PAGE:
Onigiri: Rice balls
Everyone knows rice is the cornerstone of the Japanese diet, but the stuff has one fatal flaw: there’s no way to eat it with your hands. Not, that is, unless you learn to make Onigiri, Japan’s original solution to the problem of how to render rice not just delicious, but portable and snackable too.
If you like manga or anime, you’ve certainly seen characters munching on these odd, triangular rice balls. Why manga characters are fixated with Onigiri I have no idea – maybe because within Manga’s conventions, onigiri work as a kind of code for “food” in general. (“Gohan” does, after all, mean both rice and meal!)
If you don’t like animation so much, you may never have seen them. But the next time you need to pack a lunch and want some rice in it, you’ll be glad you know how to make these.
- Cooked white rice – as much as you want to eat
- Flavored nori seaweed – one for each rice ball
- Water (to make your hands wet)
- Wet both hands and put salt on your left hand.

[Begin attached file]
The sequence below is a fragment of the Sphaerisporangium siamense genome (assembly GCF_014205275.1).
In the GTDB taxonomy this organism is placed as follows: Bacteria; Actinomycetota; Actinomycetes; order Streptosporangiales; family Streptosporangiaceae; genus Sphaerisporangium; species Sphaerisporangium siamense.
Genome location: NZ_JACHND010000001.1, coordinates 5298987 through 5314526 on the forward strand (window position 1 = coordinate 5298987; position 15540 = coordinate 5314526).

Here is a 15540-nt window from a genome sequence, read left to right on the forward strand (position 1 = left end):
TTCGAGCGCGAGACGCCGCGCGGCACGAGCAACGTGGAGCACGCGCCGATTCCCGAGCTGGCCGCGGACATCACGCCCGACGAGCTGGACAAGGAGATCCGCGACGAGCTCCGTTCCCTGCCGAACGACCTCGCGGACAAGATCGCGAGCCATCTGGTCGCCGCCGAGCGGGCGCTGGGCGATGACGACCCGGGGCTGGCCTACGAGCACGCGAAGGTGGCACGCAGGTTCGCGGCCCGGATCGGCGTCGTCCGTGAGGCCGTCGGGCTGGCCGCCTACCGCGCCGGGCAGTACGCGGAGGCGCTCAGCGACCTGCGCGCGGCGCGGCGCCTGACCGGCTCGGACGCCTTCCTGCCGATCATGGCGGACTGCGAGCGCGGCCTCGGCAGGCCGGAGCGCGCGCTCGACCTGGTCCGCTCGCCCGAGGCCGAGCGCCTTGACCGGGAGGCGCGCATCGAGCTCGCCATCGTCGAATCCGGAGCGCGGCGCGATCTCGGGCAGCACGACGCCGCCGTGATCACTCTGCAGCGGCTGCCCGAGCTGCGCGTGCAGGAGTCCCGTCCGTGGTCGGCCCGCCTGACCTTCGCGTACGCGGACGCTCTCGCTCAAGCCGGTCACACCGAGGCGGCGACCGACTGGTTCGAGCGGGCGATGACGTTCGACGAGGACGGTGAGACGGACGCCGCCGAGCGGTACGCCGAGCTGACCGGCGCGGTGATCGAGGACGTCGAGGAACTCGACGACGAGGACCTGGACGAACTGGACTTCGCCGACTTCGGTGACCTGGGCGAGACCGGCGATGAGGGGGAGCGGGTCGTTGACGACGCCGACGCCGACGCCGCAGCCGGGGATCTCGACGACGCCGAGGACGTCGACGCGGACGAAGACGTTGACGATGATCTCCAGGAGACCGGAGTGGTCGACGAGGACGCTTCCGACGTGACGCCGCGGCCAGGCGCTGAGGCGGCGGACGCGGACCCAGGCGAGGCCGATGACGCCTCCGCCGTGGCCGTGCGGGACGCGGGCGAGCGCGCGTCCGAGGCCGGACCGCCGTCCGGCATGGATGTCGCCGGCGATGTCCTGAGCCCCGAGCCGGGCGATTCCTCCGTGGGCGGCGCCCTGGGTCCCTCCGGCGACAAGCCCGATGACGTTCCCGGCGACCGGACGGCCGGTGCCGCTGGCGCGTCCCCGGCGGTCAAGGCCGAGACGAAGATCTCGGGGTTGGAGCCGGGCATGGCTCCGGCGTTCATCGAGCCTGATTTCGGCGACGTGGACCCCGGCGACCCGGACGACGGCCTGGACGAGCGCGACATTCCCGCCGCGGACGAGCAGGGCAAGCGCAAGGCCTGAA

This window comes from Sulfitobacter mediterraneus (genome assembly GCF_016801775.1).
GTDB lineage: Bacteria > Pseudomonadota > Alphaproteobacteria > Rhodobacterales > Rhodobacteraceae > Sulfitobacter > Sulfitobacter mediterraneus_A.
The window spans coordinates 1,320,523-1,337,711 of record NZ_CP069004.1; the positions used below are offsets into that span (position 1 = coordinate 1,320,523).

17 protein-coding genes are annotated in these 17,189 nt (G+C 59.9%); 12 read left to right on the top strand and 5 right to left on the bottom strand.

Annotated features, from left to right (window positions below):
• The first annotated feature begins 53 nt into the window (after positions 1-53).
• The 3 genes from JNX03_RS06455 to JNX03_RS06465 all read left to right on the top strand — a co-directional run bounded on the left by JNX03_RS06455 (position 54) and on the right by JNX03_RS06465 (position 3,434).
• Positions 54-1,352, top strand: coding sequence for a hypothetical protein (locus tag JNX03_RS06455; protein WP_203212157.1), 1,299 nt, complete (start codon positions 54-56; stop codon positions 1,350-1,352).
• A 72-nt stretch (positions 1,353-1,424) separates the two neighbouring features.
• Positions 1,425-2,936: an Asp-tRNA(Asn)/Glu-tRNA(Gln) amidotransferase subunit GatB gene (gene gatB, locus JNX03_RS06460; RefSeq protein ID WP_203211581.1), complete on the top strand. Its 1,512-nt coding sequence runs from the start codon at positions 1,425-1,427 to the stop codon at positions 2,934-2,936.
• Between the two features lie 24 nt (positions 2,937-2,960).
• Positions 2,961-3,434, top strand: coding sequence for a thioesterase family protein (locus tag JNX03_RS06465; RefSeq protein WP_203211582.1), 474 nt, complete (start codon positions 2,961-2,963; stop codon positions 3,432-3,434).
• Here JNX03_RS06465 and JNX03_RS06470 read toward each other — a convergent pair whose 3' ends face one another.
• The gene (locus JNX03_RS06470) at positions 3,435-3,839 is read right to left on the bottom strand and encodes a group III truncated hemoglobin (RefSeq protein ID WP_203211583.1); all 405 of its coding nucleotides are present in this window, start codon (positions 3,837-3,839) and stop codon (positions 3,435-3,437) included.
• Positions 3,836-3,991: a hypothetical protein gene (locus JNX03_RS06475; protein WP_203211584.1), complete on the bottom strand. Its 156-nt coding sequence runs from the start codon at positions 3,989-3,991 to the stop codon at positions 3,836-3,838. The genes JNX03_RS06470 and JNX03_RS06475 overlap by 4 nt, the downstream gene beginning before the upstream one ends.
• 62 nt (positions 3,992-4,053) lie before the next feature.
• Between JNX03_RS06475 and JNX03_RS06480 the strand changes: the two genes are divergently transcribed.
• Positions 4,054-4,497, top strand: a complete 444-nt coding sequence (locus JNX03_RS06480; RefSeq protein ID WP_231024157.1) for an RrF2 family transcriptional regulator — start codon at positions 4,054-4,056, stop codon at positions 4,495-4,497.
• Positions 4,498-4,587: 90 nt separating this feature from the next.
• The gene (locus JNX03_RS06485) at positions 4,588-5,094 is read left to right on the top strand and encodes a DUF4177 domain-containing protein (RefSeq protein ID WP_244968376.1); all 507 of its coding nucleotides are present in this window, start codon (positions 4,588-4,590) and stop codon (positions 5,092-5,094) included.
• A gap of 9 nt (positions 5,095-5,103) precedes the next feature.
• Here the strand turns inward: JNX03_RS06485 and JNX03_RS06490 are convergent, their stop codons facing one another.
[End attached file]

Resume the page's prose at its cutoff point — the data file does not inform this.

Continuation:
- Take a clump of rice with your right hand and put it on your left hand.
- Make a triangle shape using both hands.
- Press the rice lightly – don’t squish it together.
- Roll over the rice ball to make the next angle. Repeat until the rice ball makes the traditional onigiri shape – a kind of 3D triangle.
- Put Nori seaweed on the bottom of the rice ball and stick it onto the sides to make a kind of edible napkin.
click to enlarge
You can make them without seaweed, too. This is shio-nigiri. (Literally: salty onigiri).
There are many variations on Onigiri: You can wrap them with nori on all side, cover them with furikake, stuff them with pickles or katsuobushi mixed with soy sauce, make them out of takikomi-gohan or put Negimiso inside them, too.
In other words, if you just master the move in this recipe then you’re on your way to making a world of Onigiri.